Celebrity Privacy Scandal: What Really Made Twitter’s Biggest Day in the UK?

This week, Twitter exploded in the United Kingdom. On May 9, Twitter saw more traffic in the UK than ever before in history, with a 14% increase in traffic on that day alone. The flood of Twitter visitors had nothing to do with the Brits’ Royal Wedding tweets or the globally popular #PrayForJustin tweets, but something a little more controversial and a lot more sacred: the right to privacy.

Essentially, people were visiting Twitter because of the celebrity super-injunction scandal — a certain Twitter user was tweeting about which celebrities had filed gag orders about certain pieces of their lives — like intimate photos — to the press. People were rushing to the site to read tweets about which celebrities may have these super-injunctions so as to see which public figures might have the juiciest secrets.

According to the The Telegraph, Twitter has not made any official move about removing the tweets; technically, UK law says that it is illegal to reveal this kind of super-injunction information, and Twitter also has a policy against tweets with illegal content. But the site hasn’t received an official legal charge about the matter, and has not preempted one by responding in advance.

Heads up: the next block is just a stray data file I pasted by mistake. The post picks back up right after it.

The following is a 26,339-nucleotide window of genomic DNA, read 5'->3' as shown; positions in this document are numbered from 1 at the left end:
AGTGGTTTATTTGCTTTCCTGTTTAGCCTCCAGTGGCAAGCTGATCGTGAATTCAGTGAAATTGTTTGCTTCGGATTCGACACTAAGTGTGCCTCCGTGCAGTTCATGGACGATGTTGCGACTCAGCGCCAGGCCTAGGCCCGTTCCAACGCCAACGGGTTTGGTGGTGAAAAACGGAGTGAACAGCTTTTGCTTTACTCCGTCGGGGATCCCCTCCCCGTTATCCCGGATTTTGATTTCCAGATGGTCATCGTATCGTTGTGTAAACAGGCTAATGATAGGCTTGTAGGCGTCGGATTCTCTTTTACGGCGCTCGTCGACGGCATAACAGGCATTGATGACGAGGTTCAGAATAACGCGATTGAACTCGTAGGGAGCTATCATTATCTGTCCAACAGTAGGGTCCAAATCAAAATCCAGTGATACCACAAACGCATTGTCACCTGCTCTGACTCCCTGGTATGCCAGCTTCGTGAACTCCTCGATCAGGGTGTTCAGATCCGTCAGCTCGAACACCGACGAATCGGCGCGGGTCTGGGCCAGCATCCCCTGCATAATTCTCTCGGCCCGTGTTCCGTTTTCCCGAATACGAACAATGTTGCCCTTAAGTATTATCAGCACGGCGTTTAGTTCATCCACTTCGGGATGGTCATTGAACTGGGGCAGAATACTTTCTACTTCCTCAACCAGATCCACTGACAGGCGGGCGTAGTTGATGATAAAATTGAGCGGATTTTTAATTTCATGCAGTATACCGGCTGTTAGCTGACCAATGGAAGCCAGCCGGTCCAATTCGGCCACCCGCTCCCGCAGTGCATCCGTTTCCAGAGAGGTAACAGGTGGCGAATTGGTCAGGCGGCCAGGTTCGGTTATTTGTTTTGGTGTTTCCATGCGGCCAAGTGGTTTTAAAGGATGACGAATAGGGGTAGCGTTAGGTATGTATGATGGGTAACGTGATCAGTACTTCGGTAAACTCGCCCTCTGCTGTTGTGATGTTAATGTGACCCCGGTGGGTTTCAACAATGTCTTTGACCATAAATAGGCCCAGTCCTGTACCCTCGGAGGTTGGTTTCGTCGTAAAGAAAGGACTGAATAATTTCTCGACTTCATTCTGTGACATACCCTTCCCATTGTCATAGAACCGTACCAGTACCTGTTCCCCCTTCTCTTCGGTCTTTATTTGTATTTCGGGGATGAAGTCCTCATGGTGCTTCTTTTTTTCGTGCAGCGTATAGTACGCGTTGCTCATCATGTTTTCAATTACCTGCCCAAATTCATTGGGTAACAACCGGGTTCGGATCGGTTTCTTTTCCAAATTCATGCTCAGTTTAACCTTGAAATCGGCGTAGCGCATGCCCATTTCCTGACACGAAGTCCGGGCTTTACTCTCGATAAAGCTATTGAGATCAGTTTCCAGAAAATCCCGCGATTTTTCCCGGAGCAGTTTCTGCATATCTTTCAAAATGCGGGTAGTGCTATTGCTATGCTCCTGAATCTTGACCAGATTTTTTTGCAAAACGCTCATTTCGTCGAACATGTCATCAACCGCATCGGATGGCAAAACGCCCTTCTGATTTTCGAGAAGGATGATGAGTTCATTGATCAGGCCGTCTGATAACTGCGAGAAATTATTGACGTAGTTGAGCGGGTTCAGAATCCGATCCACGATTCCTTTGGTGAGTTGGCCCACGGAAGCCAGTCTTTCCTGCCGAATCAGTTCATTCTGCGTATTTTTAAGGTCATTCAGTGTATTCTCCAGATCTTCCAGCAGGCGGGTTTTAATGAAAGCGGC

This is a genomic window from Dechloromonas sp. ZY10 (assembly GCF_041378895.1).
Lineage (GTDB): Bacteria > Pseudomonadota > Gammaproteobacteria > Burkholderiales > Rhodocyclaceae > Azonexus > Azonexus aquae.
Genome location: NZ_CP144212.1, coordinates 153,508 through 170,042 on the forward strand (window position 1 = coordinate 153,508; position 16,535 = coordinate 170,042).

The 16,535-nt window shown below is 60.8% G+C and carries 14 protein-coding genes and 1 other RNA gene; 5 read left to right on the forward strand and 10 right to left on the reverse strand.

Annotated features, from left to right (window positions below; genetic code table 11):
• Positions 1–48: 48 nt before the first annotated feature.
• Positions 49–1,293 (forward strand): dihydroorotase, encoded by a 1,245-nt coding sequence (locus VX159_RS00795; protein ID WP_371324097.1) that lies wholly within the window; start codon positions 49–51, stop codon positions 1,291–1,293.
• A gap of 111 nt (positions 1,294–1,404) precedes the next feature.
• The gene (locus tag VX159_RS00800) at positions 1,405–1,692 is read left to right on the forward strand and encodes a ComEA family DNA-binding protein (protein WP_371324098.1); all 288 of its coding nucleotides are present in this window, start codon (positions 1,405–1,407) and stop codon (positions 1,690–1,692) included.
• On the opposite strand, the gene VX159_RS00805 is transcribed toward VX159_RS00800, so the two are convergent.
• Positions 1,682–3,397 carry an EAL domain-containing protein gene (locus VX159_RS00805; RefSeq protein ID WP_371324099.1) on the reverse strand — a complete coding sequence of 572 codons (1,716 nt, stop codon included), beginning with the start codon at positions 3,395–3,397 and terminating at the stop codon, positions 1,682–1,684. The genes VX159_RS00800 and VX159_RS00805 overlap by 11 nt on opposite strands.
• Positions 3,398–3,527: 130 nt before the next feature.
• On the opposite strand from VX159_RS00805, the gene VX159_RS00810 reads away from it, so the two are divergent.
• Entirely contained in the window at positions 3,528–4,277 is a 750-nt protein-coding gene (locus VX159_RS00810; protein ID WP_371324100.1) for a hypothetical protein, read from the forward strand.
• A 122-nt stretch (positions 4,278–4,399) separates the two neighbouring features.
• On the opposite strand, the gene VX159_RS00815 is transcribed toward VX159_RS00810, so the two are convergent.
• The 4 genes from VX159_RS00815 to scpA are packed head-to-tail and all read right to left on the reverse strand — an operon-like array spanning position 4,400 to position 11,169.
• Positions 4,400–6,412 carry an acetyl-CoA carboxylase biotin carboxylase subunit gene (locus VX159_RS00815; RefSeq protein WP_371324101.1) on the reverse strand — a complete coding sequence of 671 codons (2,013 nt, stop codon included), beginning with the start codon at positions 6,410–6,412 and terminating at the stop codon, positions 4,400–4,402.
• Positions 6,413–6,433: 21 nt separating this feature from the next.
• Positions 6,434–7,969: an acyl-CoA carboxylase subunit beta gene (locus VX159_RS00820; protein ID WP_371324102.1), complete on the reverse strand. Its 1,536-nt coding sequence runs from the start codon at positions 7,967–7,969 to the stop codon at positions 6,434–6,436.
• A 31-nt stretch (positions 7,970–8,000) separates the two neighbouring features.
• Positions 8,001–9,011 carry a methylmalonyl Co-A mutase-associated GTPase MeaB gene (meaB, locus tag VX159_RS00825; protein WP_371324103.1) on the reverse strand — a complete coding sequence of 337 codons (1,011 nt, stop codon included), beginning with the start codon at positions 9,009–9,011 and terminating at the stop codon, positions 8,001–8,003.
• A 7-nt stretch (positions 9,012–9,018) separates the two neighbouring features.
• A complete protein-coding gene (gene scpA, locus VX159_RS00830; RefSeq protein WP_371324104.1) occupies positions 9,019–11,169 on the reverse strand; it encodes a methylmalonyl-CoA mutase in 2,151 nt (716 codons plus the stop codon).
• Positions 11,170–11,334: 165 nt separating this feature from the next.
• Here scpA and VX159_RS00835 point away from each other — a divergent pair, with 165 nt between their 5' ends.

For the last few days, Jemima Khan, a famous British writer, has been making multiple tweet references to the super-injunction trial, since the tweets in question claimed that she had a super-injunction protecting intimate photos of her and her friend Jeremy Clarkson.

So what really made people go ga-ga for Twitter on Monday?

Sure, internet users wanted to find out which celebrities had secrets worth legal protection, but there’s also the drama of Twitter itself. Twitter is, lots of the time, a primary source. It’s a chance to see people publish their own opinions, unfiltered by journalist narrators, and it plays out in real time. Anyone is liable to tweet at any moment, which is of course how rumors get started, but also how news gets spread. Twitter gives us the chance to see people defend themselves individually, in their own short-form voices. We also get to hear what other people are thinking about these topics without having to scroll down to the bottom of a news article to read comments or click on the “thumbs up” sign to see exactly who of your Facebook friends “liked” something.

One in every 200 websites that UK internet users visited on Monday was Twitter. What scandal do you think will break the next Twitter traffic record?

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